We were back in Ohio unexpectedly for several weeks this winter. My wife, Tricia’s, 91 year old mother was placed in Hospice care and passed away at home. We were able to drive in from Chicago and spent a lot of time with all of Tricia’s family, which was good, even under the sad circumstances,

While in Ohio, we experienced two exceptional examples of what I call Real Customer Service. Nowadays most of us complain about how impersonal and regimented customer service has become. You used to talk directly to people in a store or service business. Now you are forced to deal with a Customer Call Center which can be half way around the world. Often these Call Centers do a very good job but sometimes they do not. Then you need to recall knowing that you will never get the same person again and you will have to start your story all over from the beginning. Sometimes this can take three or more calls. And, of course, with each call, you need to deal, once again, with the firm’s automated answering service that really does not seem to want you to find their living Customer Service people!

Sorry for that personal outburst, usually I limit those to stories about Human Resources or outside Advisors. Back to Ohio.

We always stay at a Hampton Hotel (owned by Hilton) in Fairlawn, Ohio, close to where all the relatives live. Over the years, we have gotten to know a number of the people who work there in our quarterly visits. This time, all the employees quickly figured out this was not our normal visit, but was much more difficult. We kept extending our stay, coming and going at odd hours and sleeping at strange times, etc. When Tricia’s mother passed away, the Hampton staff did the following: 1. all the employees including the housekeepers signed a condolence card 2. they bought a small bouquet of flowers and a teddy bear and 3. a young intern hand drew a beautiful rose. Exceptional, and very unexpected, but most appreciated. I wrote a thank you letter to the Hampton Manager.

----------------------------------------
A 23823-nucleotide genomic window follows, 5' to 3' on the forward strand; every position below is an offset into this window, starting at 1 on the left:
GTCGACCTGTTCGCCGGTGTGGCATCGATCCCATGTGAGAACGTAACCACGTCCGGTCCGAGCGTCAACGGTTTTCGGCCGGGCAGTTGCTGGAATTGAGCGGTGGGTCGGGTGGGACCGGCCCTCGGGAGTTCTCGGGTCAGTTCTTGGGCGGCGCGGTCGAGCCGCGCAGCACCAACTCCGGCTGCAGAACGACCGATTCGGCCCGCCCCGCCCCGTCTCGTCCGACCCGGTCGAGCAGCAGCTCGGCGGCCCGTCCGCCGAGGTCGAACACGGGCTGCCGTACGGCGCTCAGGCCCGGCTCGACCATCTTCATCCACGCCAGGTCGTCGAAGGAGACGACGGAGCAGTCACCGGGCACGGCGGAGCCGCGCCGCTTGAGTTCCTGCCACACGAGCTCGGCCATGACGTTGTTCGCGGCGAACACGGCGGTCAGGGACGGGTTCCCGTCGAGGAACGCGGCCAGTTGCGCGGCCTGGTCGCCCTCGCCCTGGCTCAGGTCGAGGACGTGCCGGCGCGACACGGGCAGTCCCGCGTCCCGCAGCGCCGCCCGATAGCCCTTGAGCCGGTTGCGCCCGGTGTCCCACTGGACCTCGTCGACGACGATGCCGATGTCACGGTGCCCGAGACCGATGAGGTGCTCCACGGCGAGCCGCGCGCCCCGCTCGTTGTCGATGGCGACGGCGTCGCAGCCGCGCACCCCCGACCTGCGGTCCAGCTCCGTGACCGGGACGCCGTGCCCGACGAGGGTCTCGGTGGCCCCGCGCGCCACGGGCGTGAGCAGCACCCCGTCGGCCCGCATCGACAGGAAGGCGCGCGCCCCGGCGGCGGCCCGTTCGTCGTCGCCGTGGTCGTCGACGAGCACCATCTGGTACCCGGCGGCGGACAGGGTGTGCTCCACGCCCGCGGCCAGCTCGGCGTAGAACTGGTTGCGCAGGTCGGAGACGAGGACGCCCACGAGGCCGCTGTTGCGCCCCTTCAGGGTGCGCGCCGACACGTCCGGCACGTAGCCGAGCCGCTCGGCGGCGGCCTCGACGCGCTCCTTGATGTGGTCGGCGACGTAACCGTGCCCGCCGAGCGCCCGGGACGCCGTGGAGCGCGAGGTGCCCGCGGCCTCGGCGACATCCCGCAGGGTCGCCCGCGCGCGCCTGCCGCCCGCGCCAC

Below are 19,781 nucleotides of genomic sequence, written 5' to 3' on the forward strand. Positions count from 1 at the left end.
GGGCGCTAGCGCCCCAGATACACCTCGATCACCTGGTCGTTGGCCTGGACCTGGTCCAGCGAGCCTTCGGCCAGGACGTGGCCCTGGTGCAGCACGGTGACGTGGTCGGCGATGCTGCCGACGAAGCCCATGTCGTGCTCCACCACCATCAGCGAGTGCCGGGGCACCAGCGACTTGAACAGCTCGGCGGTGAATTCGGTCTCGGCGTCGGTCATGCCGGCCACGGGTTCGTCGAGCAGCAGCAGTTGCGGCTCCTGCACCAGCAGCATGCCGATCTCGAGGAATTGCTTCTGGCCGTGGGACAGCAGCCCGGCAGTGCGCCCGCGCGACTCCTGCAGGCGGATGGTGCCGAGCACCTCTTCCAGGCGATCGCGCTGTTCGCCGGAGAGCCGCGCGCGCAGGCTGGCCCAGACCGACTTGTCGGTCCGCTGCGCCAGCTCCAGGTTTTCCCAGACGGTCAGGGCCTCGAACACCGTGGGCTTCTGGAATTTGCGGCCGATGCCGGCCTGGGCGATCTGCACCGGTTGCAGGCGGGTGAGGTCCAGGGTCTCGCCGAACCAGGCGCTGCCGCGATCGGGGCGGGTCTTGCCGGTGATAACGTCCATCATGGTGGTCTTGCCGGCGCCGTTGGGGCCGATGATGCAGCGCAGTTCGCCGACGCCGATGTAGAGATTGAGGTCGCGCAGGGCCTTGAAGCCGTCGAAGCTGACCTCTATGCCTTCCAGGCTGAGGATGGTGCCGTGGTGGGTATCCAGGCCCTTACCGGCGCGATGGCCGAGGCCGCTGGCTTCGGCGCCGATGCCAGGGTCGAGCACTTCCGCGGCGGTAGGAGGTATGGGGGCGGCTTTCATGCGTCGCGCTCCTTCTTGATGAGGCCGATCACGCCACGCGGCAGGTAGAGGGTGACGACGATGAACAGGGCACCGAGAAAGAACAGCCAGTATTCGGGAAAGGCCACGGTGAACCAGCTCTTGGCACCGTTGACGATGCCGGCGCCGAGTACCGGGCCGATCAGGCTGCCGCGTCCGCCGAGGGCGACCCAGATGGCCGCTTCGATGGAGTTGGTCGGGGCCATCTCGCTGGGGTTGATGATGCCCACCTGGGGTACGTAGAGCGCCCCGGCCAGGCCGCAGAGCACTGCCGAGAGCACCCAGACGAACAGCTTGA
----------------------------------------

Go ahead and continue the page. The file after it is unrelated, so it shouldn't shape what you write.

Because we kept extending our Ohio stay, we ran out of things. Clothes were sent to the Hampton cleaners. And I had only packed ten days worth of my daily medicines and we were still not sure how long we would stay. First, I call my drug insurance company’s Call Center and am told by the automated person that all the computers are down. Thanks. Caremark/CVS is my drug provider, so I decide to be bold and drive to a nearby CVS drug store to see what I can do. My expectations are low. A young pharmacist takes an interest in my story, and for the next 24 hours deals with the Caremark computer and my own doctor to get me a month’s supply of my medicines. And all the time she kept me updated me by phone as to the status. Again exceptional, unexpected and most appreciated. I wrote a thank you to the CVS drugstore manager.

Now sometimes, as I said, the Call Center person does a great job. But part of the problem is the detached, impersonal nature of much which claims to be Customer Service. Our instantly connected internet world will never return to the days of one on one, face to face Customer Service. But when you get it and it works so well, you realize what Real Customer Service should be like.

The Business Zoo update. With the help of our computer expert, friend Heidi, we are working on formatting the completed and edited book for both Amazon paperback and Kindle eBooks. So hopefully the book will be available shortly. Thanks to all the friends and readers who keep asking about the status.